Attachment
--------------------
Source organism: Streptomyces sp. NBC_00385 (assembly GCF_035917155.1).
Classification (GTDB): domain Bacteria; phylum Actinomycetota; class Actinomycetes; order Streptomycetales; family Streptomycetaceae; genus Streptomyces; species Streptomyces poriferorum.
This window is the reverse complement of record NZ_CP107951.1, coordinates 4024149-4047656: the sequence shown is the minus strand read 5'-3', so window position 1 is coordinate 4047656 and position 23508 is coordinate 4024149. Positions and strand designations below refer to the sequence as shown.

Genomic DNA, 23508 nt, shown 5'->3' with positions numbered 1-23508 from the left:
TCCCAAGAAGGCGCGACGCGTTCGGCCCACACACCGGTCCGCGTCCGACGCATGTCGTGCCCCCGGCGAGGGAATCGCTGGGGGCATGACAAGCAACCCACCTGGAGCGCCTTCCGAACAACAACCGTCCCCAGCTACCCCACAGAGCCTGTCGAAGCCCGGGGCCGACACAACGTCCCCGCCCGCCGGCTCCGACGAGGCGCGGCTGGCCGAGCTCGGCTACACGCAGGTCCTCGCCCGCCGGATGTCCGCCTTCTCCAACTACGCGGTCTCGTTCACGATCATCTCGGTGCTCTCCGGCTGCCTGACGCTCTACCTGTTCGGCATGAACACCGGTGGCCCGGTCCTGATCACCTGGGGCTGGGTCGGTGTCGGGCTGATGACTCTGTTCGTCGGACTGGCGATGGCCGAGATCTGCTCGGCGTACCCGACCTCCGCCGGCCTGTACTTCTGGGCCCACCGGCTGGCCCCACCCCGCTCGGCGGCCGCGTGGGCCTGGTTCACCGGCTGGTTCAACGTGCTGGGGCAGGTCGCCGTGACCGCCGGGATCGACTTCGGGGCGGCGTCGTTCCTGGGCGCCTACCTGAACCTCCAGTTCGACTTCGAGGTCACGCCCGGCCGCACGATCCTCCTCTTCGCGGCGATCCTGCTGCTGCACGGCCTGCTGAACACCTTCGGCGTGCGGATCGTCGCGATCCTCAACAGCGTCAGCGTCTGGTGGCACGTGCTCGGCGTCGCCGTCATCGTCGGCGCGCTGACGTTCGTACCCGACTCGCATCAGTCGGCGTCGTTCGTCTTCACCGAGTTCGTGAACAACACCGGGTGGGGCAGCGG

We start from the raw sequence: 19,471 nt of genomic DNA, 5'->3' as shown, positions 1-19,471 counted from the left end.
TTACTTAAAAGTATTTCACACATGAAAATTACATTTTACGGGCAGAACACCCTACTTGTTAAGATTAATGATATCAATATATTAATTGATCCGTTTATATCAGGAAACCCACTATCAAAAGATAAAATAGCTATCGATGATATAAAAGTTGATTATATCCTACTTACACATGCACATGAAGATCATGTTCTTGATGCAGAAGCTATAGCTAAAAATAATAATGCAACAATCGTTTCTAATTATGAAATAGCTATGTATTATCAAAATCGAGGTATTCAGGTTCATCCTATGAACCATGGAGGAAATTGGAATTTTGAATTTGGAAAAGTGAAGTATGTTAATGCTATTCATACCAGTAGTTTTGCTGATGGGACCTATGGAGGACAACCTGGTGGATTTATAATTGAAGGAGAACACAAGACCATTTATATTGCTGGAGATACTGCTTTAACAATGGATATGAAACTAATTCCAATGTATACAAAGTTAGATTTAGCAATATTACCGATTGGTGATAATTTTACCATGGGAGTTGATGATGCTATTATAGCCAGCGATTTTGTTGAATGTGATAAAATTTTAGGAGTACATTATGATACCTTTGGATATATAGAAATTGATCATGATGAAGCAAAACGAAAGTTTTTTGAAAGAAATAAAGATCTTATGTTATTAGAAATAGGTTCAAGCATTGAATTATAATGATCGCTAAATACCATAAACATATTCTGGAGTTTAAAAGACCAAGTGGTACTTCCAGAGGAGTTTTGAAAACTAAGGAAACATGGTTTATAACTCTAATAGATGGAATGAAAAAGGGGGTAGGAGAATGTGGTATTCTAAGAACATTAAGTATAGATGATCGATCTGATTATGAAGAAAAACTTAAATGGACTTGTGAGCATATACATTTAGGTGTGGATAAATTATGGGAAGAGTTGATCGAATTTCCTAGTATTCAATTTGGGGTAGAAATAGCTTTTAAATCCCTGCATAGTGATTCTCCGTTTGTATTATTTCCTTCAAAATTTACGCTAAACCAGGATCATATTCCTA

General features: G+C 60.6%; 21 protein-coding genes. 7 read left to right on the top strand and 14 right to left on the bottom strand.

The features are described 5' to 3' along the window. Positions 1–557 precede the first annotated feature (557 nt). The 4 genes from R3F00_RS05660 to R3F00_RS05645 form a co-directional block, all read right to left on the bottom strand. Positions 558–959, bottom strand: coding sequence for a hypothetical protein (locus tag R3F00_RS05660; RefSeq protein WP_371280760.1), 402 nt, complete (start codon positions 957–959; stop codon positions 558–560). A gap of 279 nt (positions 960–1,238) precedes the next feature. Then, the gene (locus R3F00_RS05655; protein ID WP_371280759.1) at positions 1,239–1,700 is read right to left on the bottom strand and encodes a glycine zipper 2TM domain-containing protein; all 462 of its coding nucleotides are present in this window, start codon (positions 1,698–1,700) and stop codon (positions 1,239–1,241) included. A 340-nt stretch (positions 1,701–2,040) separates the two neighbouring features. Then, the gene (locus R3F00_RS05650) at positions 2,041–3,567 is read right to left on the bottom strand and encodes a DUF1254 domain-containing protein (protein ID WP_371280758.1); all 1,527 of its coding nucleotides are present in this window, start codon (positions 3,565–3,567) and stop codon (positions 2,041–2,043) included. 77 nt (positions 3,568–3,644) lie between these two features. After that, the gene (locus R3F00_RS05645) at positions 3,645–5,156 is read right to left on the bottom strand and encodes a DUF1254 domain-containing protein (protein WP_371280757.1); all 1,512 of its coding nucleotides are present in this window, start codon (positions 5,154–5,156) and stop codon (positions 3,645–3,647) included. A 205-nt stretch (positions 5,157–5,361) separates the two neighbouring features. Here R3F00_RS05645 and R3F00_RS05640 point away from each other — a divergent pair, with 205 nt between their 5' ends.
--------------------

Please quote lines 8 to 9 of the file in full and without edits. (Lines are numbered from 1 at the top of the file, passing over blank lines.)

General features: G+C 60.6%; 21 protein-coding genes. 7 read left to right on the top strand and 14 right to left on the bottom strand.

The features are described 5' to 3' along the window. Positions 1–557 precede the first annotated feature (557 nt). The 4 genes from R3F00_RS05660 to R3F00_RS05645 form a co-directional block, all read right to left on the bottom strand. Positions 558–959, bottom strand: coding sequence for a hypothetical protein (locus tag R3F00_RS05660; RefSeq protein WP_371280760.1), 402 nt, complete (start codon positions 957–959; stop codon positions 558–560). A gap of 279 nt (positions 960–1,238) precedes the next feature. Then, the gene (locus R3F00_RS05655; protein ID WP_371280759.1) at positions 1,239–1,700 is read right to left on the bottom strand and encodes a glycine zipper 2TM domain-containing protein; all 462 of its coding nucleotides are present in this window, start codon (positions 1,698–1,700) and stop codon (positions 1,239–1,241) included. A 340-nt stretch (positions 1,701–2,040) separates the two neighbouring features. Then, the gene (locus R3F00_RS05650) at positions 2,041–3,567 is read right to left on the bottom strand and encodes a DUF1254 domain-containing protein (protein ID WP_371280758.1); all 1,527 of its coding nucleotides are present in this window, start codon (positions 3,565–3,567) and stop codon (positions 2,041–2,043) included. 77 nt (positions 3,568–3,644) lie between these two features. After that, the gene (locus R3F00_RS05645) at positions 3,645–5,156 is read right to left on the bottom strand and encodes a DUF1254 domain-containing protein (protein WP_371280757.1); all 1,512 of its coding nucleotides are present in this window, start codon (positions 5,154–5,156) and stop codon (positions 3,645–3,647) included. A 205-nt stretch (positions 5,157–5,361) separates the two neighbouring features. Here R3F00_RS05645 and R3F00_RS05640 point away from each other — a divergent pair, with 205 nt between their 5' ends.